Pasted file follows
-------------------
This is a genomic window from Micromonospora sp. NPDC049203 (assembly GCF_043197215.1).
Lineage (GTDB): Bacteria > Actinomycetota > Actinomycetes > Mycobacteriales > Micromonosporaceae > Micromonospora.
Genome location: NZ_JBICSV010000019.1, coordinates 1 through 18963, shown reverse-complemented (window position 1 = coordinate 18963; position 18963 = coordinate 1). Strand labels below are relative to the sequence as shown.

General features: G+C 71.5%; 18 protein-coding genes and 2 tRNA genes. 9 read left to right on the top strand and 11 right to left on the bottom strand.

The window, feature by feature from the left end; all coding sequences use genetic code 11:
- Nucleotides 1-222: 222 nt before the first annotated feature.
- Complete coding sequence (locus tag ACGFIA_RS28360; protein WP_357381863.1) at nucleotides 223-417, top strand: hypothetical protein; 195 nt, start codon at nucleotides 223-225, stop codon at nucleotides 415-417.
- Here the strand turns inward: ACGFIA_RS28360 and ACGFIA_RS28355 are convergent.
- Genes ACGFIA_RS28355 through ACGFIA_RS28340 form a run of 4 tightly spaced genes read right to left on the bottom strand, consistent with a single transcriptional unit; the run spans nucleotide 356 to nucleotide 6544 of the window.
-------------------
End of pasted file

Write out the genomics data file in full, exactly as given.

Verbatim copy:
This is a genomic window from Micromonospora sp. NPDC049203 (assembly GCF_043197215.1).
Lineage (GTDB): Bacteria > Actinomycetota > Actinomycetes > Mycobacteriales > Micromonosporaceae > Micromonospora.
Genome location: NZ_JBICSV010000019.1, coordinates 1 through 18963, shown reverse-complemented (window position 1 = coordinate 18963; position 18963 = coordinate 1). Strand labels below are relative to the sequence as shown.

General features: G+C 71.5%; 18 protein-coding genes and 2 tRNA genes. 9 read left to right on the top strand and 11 right to left on the bottom strand.

The window, feature by feature from the left end; all coding sequences use genetic code 11:
- Nucleotides 1-222: 222 nt before the first annotated feature.
- Complete coding sequence (locus tag ACGFIA_RS28360; protein WP_357381863.1) at nucleotides 223-417, top strand: hypothetical protein; 195 nt, start codon at nucleotides 223-225, stop codon at nucleotides 415-417.
- Here the strand turns inward: ACGFIA_RS28360 and ACGFIA_RS28355 are convergent.
- Genes ACGFIA_RS28355 through ACGFIA_RS28340 form a run of 4 tightly spaced genes read right to left on the bottom strand, consistent with a single transcriptional unit; the run spans nucleotide 356 to nucleotide 6544 of the window.